fueling the fire

Previous Sememsters

Inspire.  Connect.  Achieve.

How else can we energize our social media audience?  With the helpful (and much needed) reminder that a strong social media presence is not built over night, Pam Moore gives us 50 tips on investing in our audience, our content, and our relationships.  I love the idea of providing “healthy tips”.  With National Breast Cancer Awareness Month right around the corner in October, this is the perfect opportunity to relay information about self examination, mammograms, and statistics on breast cancer in general, through curating and linking.  This is also an opportunity to share relatable stories.  Many of my customers are breast cancer survivors.  Reaching out to them to share stories or act as guest bloggers would increase awareness to such a large issue.

Often there is so much information to present, that it is difficult to keep posts to the highest level of effectiveness (which is not always the most posts).  Keeping content to what I know, industry resources, and topics people care about is key to keeping the attention of my readers.  Best of Intima magazine is a go to source for me, keeping my readers up to date on trends, styles, and movement with in the lingerie industry.  I have an overwhelming amount of customers looking for items that are American made.  Using their website and social media accounts to share information about production, brand buy outs, and fabrication is now the industry standard.  It is also a bonus to me, because I can share that information with my customers in one click.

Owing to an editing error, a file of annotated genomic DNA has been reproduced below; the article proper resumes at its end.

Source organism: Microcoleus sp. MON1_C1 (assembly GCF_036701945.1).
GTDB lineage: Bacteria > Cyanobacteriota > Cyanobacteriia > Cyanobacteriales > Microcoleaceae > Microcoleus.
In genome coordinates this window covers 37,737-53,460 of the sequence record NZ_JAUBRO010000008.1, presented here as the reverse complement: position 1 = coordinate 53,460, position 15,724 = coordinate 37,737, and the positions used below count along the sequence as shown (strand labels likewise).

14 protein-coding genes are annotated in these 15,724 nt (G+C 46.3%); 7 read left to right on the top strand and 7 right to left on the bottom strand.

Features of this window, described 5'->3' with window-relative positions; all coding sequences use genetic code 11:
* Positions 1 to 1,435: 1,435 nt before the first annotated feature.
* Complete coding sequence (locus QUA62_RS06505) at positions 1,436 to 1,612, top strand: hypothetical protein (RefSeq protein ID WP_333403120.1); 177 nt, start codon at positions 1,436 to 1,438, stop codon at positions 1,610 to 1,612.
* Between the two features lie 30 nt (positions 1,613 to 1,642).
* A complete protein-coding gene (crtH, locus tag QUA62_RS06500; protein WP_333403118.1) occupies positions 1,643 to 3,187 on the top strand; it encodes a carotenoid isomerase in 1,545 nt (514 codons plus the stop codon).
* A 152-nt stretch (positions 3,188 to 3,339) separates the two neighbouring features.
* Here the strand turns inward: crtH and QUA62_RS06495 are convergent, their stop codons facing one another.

If my content is the fire, and social media is the gasoline, then what can I do to add fuel to the fire?  I like the idea of social media being the starting line, not the end game.  Really, the opportunity to connect with customers, and potential customers is endless if I tap into the best social media outlets for my business.  But what is my gasoline?

Here are some questions I would appreciate feedback on:

If I am primarily using social media (Facebook, Instagram, and Twitter) to show my customers pictures of new products, store happenings, and up coming events, how can I add “fuel” to those already burning fires?

How can I further market my marketing efforts?

If the Social Media Landscape/Conversation Prism shows that social media is not a fad, yet recently removed DIY + Custom Social Networks, does that mean Pinterest is already on the way out?


8 thoughts on “fueling the fire

  1. Hi Lesley,